Britain's phone-hacking scandal erupted last summer after it emerged that journalists at Rupert Murdoch's News of the World routinely eavesdropped on cellphones' voicemail boxes in order to score scoops.
The probe has since grown to include allegations of computer hacking and bribe-paying across the British media — and beyond.
Here are key developments in that scandal:
November 2005: News of the World royal reporter Clive Goodman writes story saying Prince William has a knee injury. Buckingham Palace complaint prompts police inquiry.
August 2006: Goodman arrested along with private investigator Glenn Mulcaire for suspected hacking into voicemails of royal officials.
January 2007: Goodman jailed for four months; Mulcaire given six-month sentence. News of the World editor Andy Coulson resigns but insists he had not known about the hacking.
May 2007: Conservative Party leader David Cameron taps Coulson to be his media adviser.
July 2009: Coulson tells parliamentary committee he never "condoned use of phone hacking."
February 2010: Parliamentary committee finds no evidence that Coulson knew about phone hacking but states it's "inconceivable" that no one apart from Goodman knew about it.
May 2010: Cameron becomes prime minister; Coulson named communications chief.
Jan. 14, 2011: British police reopen investigation into phone-hacking charges against News of the World.
Jan. 21: Coulson resigns from Cameron's office amid claims he had sanctioned phone hacking. Coulson continues to deny any wrongdoing or any knowledge of hacking.
April 5: Police arrest two journalists, including Ian Edmondson, the tabloid's former news editor, on suspicion of intercepting voicemails. More than a dozen arrests of journalists and some police would follow in the coming months as inquiries into phone hacking and police corruption continued.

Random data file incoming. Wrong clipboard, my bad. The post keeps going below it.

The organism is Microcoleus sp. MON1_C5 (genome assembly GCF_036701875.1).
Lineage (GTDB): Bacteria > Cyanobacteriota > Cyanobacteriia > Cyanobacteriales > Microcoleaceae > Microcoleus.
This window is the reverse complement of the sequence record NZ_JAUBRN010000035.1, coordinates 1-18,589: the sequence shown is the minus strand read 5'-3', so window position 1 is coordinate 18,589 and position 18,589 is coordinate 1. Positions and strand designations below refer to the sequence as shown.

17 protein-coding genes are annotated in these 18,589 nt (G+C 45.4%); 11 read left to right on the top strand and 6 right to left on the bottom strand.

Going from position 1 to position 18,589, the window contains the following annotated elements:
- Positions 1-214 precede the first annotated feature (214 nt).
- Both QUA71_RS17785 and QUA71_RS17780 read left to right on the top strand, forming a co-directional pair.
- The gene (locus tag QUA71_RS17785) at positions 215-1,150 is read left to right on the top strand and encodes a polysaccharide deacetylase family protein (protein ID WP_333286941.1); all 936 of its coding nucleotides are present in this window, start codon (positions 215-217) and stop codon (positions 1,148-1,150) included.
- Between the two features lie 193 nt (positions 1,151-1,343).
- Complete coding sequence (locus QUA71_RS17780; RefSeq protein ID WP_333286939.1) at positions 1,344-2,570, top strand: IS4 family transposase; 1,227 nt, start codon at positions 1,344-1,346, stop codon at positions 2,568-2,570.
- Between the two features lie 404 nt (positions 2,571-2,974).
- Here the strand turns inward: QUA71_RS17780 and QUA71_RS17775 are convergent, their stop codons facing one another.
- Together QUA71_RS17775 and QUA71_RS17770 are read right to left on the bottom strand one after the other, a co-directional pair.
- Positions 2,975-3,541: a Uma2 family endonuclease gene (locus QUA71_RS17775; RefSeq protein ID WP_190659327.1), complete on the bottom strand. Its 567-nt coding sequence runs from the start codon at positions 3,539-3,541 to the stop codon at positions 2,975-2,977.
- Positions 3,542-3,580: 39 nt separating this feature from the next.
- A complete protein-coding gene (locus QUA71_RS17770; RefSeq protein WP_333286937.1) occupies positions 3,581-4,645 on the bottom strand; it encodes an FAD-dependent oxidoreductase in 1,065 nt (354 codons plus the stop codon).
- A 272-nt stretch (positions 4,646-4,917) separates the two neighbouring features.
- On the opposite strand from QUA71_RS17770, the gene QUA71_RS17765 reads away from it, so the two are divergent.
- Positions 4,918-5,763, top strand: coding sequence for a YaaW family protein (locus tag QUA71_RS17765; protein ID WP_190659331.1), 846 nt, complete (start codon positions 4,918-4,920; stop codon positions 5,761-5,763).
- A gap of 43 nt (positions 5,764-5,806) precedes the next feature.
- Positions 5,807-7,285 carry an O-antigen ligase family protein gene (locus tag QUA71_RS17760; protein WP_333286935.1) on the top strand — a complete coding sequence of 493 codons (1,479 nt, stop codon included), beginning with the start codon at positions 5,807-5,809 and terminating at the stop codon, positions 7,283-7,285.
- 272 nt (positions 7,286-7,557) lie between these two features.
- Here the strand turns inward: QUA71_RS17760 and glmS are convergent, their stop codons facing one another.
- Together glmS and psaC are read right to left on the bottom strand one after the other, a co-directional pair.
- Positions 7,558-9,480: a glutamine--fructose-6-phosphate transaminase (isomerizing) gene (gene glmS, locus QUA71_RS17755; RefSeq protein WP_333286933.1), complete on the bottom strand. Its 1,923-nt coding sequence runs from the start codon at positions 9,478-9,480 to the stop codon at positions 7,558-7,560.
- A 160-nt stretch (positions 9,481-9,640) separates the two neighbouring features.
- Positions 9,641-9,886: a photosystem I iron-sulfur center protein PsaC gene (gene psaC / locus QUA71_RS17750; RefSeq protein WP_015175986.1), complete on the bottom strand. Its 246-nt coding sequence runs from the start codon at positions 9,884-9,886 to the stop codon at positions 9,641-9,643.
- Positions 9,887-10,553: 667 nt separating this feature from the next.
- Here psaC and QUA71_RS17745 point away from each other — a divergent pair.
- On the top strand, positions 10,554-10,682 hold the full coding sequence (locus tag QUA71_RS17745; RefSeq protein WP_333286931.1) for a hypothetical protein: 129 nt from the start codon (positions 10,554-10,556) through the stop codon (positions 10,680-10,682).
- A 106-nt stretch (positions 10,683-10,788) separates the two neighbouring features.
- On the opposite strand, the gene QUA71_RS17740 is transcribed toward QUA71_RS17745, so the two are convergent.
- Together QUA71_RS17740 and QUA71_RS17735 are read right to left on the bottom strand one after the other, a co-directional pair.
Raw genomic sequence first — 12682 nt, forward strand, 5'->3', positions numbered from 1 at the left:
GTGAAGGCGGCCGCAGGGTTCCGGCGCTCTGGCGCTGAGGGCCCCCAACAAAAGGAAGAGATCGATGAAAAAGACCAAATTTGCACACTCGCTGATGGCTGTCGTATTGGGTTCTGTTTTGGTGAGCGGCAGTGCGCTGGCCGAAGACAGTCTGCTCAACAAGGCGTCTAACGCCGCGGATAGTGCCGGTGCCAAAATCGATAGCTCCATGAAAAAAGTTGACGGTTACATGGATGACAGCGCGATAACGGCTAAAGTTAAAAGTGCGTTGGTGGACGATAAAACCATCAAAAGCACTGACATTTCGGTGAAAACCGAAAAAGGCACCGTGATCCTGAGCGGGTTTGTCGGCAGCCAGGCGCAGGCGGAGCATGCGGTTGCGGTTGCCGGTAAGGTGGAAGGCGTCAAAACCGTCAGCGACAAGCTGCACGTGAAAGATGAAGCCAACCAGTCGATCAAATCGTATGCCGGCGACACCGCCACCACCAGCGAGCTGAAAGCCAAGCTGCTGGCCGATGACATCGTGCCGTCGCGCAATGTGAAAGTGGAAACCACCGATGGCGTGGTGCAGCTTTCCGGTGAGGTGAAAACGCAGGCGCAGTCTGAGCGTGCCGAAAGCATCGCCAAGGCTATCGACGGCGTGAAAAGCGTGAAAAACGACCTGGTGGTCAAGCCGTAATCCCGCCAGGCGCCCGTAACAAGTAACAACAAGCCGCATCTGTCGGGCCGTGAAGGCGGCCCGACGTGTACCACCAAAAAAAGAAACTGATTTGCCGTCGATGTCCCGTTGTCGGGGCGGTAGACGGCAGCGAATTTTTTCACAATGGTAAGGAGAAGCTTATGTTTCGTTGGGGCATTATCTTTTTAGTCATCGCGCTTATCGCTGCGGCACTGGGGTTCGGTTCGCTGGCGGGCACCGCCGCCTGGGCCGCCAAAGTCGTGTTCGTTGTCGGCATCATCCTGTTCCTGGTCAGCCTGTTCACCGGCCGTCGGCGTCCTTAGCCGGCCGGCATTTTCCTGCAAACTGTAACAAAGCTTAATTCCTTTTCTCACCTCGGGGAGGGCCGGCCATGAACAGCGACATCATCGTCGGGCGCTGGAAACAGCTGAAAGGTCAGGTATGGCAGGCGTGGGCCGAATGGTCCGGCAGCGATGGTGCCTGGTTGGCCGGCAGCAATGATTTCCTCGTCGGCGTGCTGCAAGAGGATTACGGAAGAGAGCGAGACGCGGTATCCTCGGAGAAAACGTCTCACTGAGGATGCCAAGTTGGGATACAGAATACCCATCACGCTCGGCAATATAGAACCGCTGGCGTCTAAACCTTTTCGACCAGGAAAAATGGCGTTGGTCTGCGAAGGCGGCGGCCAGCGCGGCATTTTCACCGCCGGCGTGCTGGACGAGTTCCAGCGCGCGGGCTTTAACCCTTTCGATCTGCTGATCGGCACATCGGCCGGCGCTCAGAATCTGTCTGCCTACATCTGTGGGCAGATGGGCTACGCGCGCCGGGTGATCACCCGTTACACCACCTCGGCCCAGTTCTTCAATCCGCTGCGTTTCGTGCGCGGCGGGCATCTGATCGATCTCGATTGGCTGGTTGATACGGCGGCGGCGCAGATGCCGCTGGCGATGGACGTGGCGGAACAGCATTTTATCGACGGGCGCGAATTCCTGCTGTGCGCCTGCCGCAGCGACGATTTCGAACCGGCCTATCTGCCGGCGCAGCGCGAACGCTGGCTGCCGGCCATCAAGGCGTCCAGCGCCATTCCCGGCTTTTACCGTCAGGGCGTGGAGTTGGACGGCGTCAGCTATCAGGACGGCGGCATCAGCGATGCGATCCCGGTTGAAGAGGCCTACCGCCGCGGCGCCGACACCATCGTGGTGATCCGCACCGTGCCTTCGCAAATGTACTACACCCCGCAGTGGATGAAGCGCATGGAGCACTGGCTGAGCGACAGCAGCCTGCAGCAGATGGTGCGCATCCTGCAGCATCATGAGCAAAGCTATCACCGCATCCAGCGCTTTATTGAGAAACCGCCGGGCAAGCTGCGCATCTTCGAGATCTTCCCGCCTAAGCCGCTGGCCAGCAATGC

April 8: News of the World admits it was responsible for phone hacking and says it will set up a compensation plan to deal with claims fairly and efficiently. It was the newspaper's first admission of liability.
April 15: Judge allows actress Sienna Miller and three others to proceed with lawsuits against the newspaper despite an ongoing criminal investigation.
May 13: Miller's lawyer says lawsuit settled for 100,000 pounds (about $165,000 at the time). Since then, News International has reached settlements with several others to avoid trials.
June 30: British regulators give News Corp. tentative approval to take full control of satellite broadcaster British Sky Broadcasting.
July 4: The Guardian newspaper reports that News of the World journalists hacked into voicemails left for murdered schoolgirl Milly Dowler, and gave her parents and police false hope she was alive by deleting messages when the mailbox became full.
July 7: News International shuts down the best-selling News of the World tabloid after 168 years, effective July 10.
July 8: Coulson and two other men are arrested in the widening police inquiry.
July 11: News Corp. withdraws offer to spin off Sky News in attempt to save bid for complete control of satellite broadcaster BSkyB. British media report that two other News Corp. newspapers in Britain engaged in hacking, deception and privacy violations that included accessing former Prime Minister Gordon Brown's bank account information and stealing the medical records of his seriously ill baby son.